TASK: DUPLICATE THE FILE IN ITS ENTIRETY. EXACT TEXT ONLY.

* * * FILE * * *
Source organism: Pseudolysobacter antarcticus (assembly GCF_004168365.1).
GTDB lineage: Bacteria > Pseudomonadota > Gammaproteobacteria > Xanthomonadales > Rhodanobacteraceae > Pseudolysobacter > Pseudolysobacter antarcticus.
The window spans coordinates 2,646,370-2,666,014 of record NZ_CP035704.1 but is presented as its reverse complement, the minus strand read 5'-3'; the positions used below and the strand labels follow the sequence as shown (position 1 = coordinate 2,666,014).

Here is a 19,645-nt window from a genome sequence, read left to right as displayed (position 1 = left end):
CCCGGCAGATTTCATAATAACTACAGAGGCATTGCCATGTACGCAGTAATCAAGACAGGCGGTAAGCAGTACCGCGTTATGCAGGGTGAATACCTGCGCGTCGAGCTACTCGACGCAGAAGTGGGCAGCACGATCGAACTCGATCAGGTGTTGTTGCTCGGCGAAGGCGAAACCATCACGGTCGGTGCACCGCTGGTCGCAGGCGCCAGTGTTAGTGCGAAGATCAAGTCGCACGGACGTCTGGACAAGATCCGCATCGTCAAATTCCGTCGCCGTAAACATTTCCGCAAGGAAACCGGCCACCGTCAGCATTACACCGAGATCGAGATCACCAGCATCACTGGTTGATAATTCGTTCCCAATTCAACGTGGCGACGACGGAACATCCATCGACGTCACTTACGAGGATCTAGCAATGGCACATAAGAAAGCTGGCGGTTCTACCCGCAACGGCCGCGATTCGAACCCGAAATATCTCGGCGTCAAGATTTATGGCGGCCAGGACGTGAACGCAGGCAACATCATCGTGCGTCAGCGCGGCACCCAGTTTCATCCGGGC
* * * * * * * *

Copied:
Source organism: Pseudolysobacter antarcticus (assembly GCF_004168365.1).
GTDB lineage: Bacteria > Pseudomonadota > Gammaproteobacteria > Xanthomonadales > Rhodanobacteraceae > Pseudolysobacter > Pseudolysobacter antarcticus.
The window spans coordinates 2,646,370-2,666,014 of record NZ_CP035704.1 but is presented as its reverse complement, the minus strand read 5'-3'; the positions used below and the strand labels follow the sequence as shown (position 1 = coordinate 2,666,014).

Here is a 19,645-nt window from a genome sequence, read left to right as displayed (position 1 = left end):
CCCGGCAGATTTCATAATAACTACAGAGGCATTGCCATGTACGCAGTAATCAAGACAGGCGGTAAGCAGTACCGCGTTATGCAGGGTGAATACCTGCGCGTCGAGCTACTCGACGCAGAAGTGGGCAGCACGATCGAACTCGATCAGGTGTTGTTGCTCGGCGAAGGCGAAACCATCACGGTCGGTGCACCGCTGGTCGCAGGCGCCAGTGTTAGTGCGAAGATCAAGTCGCACGGACGTCTGGACAAGATCCGCATCGTCAAATTCCGTCGCCGTAAACATTTCCGCAAGGAAACCGGCCACCGTCAGCATTACACCGAGATCGAGATCACCAGCATCACTGGTTGATAATTCGTTCCCAATTCAACGTGGCGACGACGGAACATCCATCGACGTCACTTACGAGGATCTAGCAATGGCACATAAGAAAGCTGGCGGTTCTACCCGCAACGGCCGCGATTCGAACCCGAAATATCTCGGCGTCAAGATTTATGGCGGCCAGGACGTGAACGCAGGCAACATCATCGTGCGTCAGCGCGGCACCCAGTTTCATCCGGGC